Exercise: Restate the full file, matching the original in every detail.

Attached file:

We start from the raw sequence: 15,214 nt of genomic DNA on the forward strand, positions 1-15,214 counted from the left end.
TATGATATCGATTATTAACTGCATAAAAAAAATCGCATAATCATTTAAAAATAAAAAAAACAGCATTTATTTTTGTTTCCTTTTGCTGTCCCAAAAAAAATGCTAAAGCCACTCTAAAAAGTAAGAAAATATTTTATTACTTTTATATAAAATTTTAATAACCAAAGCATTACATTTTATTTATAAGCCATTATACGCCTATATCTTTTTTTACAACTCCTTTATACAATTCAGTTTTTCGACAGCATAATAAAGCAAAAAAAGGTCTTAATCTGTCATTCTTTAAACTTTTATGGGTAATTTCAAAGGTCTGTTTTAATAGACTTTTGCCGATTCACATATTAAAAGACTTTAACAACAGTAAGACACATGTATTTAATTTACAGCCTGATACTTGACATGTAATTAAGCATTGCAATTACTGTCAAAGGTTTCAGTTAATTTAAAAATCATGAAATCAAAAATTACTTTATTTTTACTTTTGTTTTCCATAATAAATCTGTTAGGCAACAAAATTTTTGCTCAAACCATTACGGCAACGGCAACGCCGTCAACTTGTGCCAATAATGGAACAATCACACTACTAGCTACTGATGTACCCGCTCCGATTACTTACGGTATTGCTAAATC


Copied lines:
We start from the raw sequence: 15,214 nt of genomic DNA on the forward strand, positions 1-15,214 counted from the left end.
TATGATATCGATTATTAACTGCATAAAAAAAATCGCATAATCATTTAAAAATAAAAAAAACAGCATTTATTTTTGTTTCCTTTTGCTGTCCCAAAAAAAATGCTAAAGCCACTCTAAAAAGTAAGAAAATATTTTATTACTTTTATATAAAATTTTAATAACCAAAGCATTACATTTTATTTATAAGCCATTATACGCCTATATCTTTTTTTACAACTCCTTTATACAATTCAGTTTTTCGACAGCATAATAAAGCAAAAAAAGGTCTTAATCTGTCATTCTTTAAACTTTTATGGGTAATTTCAAAGGTCTGTTTTAATAGACTTTTGCCGATTCACATATTAAAAGACTTTAACAACAGTAAGACACATGTATTTAATTTACAGCCTGATACTTGACATGTAATTAAGCATTGCAATTACTGTCAAAGGTTTCAGTTAATTTAAAAATCATGAAATCAAAAATTACTTTATTTTTACTTTTGTTTTCCATAATAAATCTGTTAGGCAACAAAATTTTTGCTCAAACCATTACGGCAACGGCAACGCCGTCAACTTGTGCCAATAATGGAACAATCACACTACTAGCTACTGATGTACCCGCTCCGATTACTTACGGTATTGCTAAATC